To make matters worse, yesterday’s Decision Maker Panel survey showed inflation expectations rising further – meaning that the Bank will have to act more aggressively to rein in expectations.
Meanwhile, the best trolling I saw was from the Blackpool branch of the wax museum Madame Tussaud’s. They took their statue of Boris and put it outside the local Job Centre (where unemployed people go to look for work).
Even the Americans got in the act! Four Seasons Total Landscaping, that famous place where Rudi Guiliani held a press conference (mistaking it for the upmarket Four Seasons Hotel, presumably) sent out this tweet:
And of course the spoof UK news reporter Jonathan Pie had some choice words to say on the subject, most of which were obscene & vulgar. Don’t watch if you’re easily offended. Or even just a little difficult to offend.
At the other end of the emotional spectrum, I was shocked and saddened to read of the shooting of former Japan PM Shinzo Abe. While I disagreed with a lot of his politics, he certainly did not deserve this.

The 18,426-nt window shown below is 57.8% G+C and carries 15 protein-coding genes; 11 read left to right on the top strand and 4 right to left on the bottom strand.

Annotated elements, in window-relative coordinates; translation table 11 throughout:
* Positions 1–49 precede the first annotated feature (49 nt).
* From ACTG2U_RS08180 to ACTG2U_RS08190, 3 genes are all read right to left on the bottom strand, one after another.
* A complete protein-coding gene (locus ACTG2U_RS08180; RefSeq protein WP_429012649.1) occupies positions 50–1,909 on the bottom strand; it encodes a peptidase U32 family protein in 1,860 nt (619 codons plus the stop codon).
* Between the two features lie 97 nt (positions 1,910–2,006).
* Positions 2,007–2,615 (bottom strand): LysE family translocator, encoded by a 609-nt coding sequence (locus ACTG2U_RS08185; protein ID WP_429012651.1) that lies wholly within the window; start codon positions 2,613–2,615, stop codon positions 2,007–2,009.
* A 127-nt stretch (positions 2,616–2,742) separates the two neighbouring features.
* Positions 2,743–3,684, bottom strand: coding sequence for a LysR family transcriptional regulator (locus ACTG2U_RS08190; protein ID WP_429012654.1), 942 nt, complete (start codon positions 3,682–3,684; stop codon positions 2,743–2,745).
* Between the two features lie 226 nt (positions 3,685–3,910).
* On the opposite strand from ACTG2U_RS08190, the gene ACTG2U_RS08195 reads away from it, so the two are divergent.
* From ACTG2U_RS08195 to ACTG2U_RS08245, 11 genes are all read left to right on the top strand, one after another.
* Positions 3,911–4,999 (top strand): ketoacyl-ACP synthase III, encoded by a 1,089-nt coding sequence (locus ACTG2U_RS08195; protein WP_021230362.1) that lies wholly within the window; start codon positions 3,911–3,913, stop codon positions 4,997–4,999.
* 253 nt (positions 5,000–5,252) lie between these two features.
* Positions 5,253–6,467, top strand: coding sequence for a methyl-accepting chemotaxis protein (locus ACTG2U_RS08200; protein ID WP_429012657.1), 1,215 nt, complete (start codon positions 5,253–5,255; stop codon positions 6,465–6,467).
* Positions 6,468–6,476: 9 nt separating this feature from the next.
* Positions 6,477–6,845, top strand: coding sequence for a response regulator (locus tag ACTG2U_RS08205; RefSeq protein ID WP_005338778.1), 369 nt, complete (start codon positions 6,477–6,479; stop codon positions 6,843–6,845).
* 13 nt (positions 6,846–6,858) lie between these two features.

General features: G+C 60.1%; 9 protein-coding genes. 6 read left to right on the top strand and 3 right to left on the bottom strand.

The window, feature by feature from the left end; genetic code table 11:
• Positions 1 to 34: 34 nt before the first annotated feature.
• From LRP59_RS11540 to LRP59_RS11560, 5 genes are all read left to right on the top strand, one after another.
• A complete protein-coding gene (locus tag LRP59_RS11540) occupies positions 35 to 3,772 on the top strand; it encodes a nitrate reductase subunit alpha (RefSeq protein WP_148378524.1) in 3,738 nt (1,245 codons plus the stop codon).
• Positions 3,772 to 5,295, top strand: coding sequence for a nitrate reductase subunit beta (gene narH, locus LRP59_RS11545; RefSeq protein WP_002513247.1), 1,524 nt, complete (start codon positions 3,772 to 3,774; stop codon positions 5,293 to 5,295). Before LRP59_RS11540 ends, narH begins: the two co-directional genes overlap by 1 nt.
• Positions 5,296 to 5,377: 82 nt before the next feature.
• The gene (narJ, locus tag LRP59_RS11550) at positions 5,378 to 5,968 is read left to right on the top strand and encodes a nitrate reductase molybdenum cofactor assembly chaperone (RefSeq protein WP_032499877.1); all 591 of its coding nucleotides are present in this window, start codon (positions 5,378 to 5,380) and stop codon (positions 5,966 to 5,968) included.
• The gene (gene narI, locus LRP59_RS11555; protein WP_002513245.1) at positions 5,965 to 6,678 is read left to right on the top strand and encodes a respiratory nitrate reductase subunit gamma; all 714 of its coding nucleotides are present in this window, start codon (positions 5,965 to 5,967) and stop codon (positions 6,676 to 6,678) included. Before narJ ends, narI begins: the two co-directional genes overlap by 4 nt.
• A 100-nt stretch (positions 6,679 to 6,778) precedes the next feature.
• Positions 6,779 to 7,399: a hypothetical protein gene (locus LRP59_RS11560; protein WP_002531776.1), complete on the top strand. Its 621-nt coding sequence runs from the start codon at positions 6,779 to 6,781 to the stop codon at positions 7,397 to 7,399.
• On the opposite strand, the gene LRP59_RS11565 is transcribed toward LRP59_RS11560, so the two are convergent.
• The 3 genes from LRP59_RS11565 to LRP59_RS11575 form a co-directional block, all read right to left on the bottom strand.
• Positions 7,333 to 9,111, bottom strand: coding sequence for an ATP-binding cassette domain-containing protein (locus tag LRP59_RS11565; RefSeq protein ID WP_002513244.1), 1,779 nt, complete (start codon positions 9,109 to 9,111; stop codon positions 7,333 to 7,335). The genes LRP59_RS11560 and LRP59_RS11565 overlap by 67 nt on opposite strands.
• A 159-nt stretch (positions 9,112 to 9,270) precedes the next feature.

JPY gained (USD/JPY fell) in response to the shooting, for two reasons: one, the Tokyo stock market fell after the shooting (although it remained in plus territory for the day) and JPY usually gains in any “risk-off” environment.
Secondly, Abe was a strong proponent of monetary easing, which was one of the “three arrows” with which he hoped to revive the Japanese economy. He was also the person who appointed Bank of Japan Gov. Kuroda. For some reason some market participants fear that his absence could weaken support for easing, although I disagree. It’s true that in Japan, some politicians retain a lot of influence even out of office (in a similar manner to the way retired emperors used to rule from behind the throne, the “insei” or cloistered government system of the 11th and 12th centuries). However that ignores the fact that PM Kishida, the current PM, is also a strong proponent of monetary easing and Gov. Kuroda will be in office until next April. Indeed there don’t seem to be many people in Japanese politics arguing for a tightening of monetary policy, so I doubt if Abe’s departure would change anything.
Elsewhere, EUR continued to weaken (EUR/USD declined) even though the minutes of the June meeting of the European Central Bank (ECB) June described a 25 bp hike in July as a “proportionate first step,” and note that a “larger increment” would be appropriate in September if the medium-term inflation outlook hadn’t improved by then – as looks quite probable. The problem plaguing the currency seems to be recession fears as European gas prices rose further. German gas prices rose 7.8% and Dutch prices 6.8%, the seventh consecutive day of rising gas prices. Higher gas prices of course fan inflation fears too, but recession seems to trump inflation.